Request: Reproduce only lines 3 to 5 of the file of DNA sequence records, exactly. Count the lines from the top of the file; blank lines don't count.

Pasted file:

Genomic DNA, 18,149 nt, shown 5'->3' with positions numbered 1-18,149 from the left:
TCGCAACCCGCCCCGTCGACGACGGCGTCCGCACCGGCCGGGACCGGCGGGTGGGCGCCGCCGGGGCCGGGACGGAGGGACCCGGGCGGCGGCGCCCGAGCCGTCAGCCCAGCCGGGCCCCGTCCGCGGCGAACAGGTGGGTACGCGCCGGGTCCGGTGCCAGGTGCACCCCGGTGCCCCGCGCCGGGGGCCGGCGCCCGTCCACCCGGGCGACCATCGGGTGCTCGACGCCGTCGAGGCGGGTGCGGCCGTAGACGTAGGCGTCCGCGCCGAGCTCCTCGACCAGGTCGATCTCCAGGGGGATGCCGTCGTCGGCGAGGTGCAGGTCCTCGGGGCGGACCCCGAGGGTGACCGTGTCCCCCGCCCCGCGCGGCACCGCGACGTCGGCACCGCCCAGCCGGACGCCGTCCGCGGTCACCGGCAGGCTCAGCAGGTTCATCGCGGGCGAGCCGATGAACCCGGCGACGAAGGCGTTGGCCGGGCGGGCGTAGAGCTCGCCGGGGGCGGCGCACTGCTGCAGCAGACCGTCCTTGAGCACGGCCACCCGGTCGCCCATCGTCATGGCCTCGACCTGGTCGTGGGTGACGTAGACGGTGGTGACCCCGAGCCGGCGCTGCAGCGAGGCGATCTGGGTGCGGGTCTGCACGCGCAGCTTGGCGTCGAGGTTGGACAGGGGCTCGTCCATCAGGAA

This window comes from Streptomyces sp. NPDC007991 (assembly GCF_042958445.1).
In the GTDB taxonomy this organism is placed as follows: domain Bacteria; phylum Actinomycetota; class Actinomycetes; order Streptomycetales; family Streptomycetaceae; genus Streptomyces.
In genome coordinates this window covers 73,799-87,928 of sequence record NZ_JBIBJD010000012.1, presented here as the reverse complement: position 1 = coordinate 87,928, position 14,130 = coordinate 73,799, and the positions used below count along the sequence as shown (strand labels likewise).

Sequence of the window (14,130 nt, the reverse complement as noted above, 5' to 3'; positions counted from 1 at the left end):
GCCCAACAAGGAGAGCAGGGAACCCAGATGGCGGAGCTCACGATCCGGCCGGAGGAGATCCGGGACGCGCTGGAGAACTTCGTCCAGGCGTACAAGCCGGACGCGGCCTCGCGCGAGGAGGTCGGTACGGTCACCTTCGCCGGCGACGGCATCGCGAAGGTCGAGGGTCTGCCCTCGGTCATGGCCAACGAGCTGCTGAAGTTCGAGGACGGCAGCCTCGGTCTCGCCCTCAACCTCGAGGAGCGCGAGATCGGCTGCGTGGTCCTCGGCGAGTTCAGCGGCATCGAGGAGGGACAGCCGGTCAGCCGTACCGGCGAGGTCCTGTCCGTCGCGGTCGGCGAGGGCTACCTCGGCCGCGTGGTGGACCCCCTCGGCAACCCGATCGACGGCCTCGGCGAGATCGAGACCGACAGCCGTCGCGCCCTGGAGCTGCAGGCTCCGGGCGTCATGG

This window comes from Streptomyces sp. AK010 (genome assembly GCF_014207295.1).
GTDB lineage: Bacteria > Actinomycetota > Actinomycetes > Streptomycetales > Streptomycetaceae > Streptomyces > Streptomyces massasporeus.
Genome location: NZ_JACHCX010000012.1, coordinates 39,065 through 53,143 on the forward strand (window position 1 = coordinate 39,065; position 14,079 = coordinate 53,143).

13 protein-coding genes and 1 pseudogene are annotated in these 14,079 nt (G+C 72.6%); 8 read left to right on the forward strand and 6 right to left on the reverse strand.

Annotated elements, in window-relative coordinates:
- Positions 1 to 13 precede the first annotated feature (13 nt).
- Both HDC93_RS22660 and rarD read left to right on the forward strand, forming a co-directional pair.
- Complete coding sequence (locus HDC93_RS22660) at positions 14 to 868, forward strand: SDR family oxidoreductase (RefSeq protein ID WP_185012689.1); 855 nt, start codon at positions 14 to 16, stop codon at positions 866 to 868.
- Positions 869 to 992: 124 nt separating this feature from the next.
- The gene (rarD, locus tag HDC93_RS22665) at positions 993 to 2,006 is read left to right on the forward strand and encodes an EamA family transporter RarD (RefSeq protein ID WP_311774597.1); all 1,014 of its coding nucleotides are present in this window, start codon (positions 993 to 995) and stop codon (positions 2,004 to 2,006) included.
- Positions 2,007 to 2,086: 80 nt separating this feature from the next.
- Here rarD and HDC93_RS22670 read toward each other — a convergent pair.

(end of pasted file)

This window comes from Streptomyces sp. NPDC007991 (assembly GCF_042958445.1).
In the GTDB taxonomy this organism is placed as follows: domain Bacteria; phylum Actinomycetota; class Actinomycetes; order Streptomycetales; family Streptomycetaceae; genus Streptomyces.
In genome coordinates this window covers 73,799-87,928 of sequence record NZ_JBIBJD010000012.1, presented here as the reverse complement: position 1 = coordinate 87,928, position 14,130 = coordinate 73,799, and the positions used below count along the sequence as shown (strand labels likewise).